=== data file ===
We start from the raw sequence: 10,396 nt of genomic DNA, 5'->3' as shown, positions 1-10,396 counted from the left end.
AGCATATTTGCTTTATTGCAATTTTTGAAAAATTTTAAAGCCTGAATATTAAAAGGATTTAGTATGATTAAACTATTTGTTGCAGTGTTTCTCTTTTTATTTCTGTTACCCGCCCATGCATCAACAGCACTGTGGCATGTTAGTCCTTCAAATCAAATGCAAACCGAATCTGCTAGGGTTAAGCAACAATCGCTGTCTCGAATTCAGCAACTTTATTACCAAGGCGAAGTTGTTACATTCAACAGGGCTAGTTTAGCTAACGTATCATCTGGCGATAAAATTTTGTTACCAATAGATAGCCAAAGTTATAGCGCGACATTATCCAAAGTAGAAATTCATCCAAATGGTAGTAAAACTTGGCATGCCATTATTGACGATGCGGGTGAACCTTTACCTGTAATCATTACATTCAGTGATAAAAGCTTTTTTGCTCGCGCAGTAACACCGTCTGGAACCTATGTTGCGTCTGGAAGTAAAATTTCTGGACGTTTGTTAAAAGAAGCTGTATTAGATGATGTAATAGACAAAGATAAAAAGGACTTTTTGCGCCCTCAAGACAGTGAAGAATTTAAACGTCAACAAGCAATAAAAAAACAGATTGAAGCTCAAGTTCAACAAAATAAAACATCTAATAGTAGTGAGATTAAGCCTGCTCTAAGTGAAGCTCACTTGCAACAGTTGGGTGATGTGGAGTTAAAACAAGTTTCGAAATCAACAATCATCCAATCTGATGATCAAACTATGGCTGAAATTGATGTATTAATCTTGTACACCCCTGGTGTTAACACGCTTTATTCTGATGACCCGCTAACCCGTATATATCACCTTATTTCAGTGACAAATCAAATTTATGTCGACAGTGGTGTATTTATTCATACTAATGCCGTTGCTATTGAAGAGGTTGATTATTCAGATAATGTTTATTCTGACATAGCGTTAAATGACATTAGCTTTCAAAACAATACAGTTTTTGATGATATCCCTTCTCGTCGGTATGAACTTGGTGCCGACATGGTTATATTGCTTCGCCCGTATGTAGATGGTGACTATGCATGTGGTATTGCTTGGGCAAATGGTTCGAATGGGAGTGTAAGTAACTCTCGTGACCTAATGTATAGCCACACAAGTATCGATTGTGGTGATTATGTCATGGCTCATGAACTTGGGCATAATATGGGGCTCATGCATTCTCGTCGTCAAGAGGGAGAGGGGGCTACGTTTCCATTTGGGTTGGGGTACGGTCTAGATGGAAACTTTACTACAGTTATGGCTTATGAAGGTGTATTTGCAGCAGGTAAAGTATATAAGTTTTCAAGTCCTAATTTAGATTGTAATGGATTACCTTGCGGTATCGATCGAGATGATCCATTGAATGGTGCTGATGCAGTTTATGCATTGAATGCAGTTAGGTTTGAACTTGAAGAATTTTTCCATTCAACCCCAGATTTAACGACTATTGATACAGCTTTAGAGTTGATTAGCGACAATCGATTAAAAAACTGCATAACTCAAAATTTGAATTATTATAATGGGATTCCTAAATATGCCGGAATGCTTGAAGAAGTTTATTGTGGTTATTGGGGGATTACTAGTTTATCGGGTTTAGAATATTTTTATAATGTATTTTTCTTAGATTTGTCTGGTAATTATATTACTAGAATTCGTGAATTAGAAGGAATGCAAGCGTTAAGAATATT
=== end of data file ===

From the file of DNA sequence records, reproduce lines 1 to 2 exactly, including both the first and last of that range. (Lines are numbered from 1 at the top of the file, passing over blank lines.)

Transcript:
We start from the raw sequence: 10,396 nt of genomic DNA, 5'->3' as shown, positions 1-10,396 counted from the left end.
AGCATATTTGCTTTATTGCAATTTTTGAAAAATTTTAAAGCCTGAATATTAAAAGGATTTAGTATGATTAAACTATTTGTTGCAGTGTTTCTCTTTTTATTTCTGTTACCCGCCCATGCATCAACAGCACTGTGGCATGTTAGTCCTTCAAATCAAATGCAAACCGAATCTGCTAGGGTTAAGCAACAATCGCTGTCTCGAATTCAGCAACTTTATTACCAAGGCGAAGTTGTTACATTCAACAGGGCTAGTTTAGCTAACGTATCATCTGGCGATAAAATTTTGTTACCAATAGATAGCCAAAGTTATAGCGCGACATTATCCAAAGTAGAAATTCATCCAAATGGTAGTAAAACTTGGCATGCCATTATTGACGATGCGGGTGAACCTTTACCTGTAATCATTACATTCAGTGATAAAAGCTTTTTTGCTCGCGCAGTAACACCGTCTGGAACCTATGTTGCGTCTGGAAGTAAAATTTCTGGACGTTTGTTAAAAGAAGCTGTATTAGATGATGTAATAGACAAAGATAAAAAGGACTTTTTGCGCCCTCAAGACAGTGAAGAATTTAAACGTCAACAAGCAATAAAAAAACAGATTGAAGCTCAAGTTCAACAAAATAAAACATCTAATAGTAGTGAGATTAAGCCTGCTCTAAGTGAAGCTCACTTGCAACAGTTGGGTGATGTGGAGTTAAAACAAGTTTCGAAATCAACAATCATCCAATCTGATGATCAAACTATGGCTGAAATTGATGTATTAATCTTGTACACCCCTGGTGTTAACACGCTTTATTCTGATGACCCGCTAACCCGTATATATCACCTTATTTCAGTGACAAATCAAATTTATGTCGACAGTGGTGTATTTATTCATACTAATGCCGTTGCTATTGAAGAGGTTGATTATTCAGATAATGTTTATTCTGACATAGCGTTAAATGACATTAGCTTTCAAAACAATACAGTTTTTGATGATATCCCTTCTCGTCGGTATGAACTTGGTGCCGACATGGTTATATTGCTTCGCCCGTATGTAGATGGTGACTATGCATGTGGTATTGCTTGGGCAAATGGTTCGAATGGGAGTGTAAGTAACTCTCGTGACCTAATGTATAGCCACACAAGTATCGATTGTGGTGATTATGTCATGGCTCATGAACTTGGGCATAATATGGGGCTCATGCATTCTCGTCGTCAAGAGGGAGAGGGGGCTACGTTTCCATTTGGGTTGGGGTACGGTCTAGATGGAAACTTTACTACAGTTATGGCTTATGAAGGTGTATTTGCAGCAGGTAAAGTATATAAGTTTTCAAGTCCTAATTTAGATTGTAATGGATTACCTTGCGGTATCGATCGAGATGATCCATTGAATGGTGCTGATGCAGTTTATGCATTGAATGCAGTTAGGTTTGAACTTGAAGAATTTTTCCATTCAACCCCAGATTTAACGACTATTGATACAGCTTTAGAGTTGATTAGCGACAATCGATTAAAAAACTGCATAACTCAAAATTTGAATTATTATAATGGGATTCCTAAATATGCCGGAATGCTTGAAGAAGTTTATTGTGGTTATTGGGGGATTACTAGTTTATCGGGTTTAGAATATTTTTATAATGTATTTTTCTTAGATTTGTCTGGTAATTATATTACTAGAATTCGTGAATTAGAAGGAATGCAAGCGTTAAGAATATT